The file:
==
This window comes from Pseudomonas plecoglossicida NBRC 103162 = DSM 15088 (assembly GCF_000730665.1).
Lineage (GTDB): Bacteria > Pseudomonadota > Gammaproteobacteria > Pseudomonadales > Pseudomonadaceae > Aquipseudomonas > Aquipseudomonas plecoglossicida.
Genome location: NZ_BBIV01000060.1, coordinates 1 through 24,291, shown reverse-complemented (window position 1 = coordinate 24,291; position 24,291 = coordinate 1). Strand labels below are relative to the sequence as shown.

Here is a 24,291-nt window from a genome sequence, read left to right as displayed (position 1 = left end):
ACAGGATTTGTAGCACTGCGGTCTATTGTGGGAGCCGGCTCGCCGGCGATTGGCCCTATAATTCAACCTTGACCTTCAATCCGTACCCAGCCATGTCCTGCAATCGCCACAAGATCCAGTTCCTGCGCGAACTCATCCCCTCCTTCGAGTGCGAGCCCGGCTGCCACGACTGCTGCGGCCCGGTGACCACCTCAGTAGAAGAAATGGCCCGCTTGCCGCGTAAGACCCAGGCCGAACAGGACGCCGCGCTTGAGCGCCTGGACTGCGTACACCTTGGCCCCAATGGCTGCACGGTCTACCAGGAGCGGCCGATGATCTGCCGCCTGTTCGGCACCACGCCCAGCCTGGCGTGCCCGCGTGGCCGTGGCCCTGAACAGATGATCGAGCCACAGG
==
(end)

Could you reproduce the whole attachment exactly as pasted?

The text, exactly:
This window comes from Pseudomonas plecoglossicida NBRC 103162 = DSM 15088 (assembly GCF_000730665.1).
Lineage (GTDB): Bacteria > Pseudomonadota > Gammaproteobacteria > Pseudomonadales > Pseudomonadaceae > Aquipseudomonas > Aquipseudomonas plecoglossicida.
Genome location: NZ_BBIV01000060.1, coordinates 1 through 24,291, shown reverse-complemented (window position 1 = coordinate 24,291; position 24,291 = coordinate 1). Strand labels below are relative to the sequence as shown.

Here is a 24,291-nt window from a genome sequence, read left to right as displayed (position 1 = left end):
ACAGGATTTGTAGCACTGCGGTCTATTGTGGGAGCCGGCTCGCCGGCGATTGGCCCTATAATTCAACCTTGACCTTCAATCCGTACCCAGCCATGTCCTGCAATCGCCACAAGATCCAGTTCCTGCGCGAACTCATCCCCTCCTTCGAGTGCGAGCCCGGCTGCCACGACTGCTGCGGCCCGGTGACCACCTCAGTAGAAGAAATGGCCCGCTTGCCGCGTAAGACCCAGGCCGAACAGGACGCCGCGCTTGAGCGCCTGGACTGCGTACACCTTGGCCCCAATGGCTGCACGGTCTACCAGGAGCGGCCGATGATCTGCCGCCTGTTCGGCACCACGCCCAGCCTGGCGTGCCCGCGTGGCCGTGGCCCTGAACAGATGATCGAGCCACAGG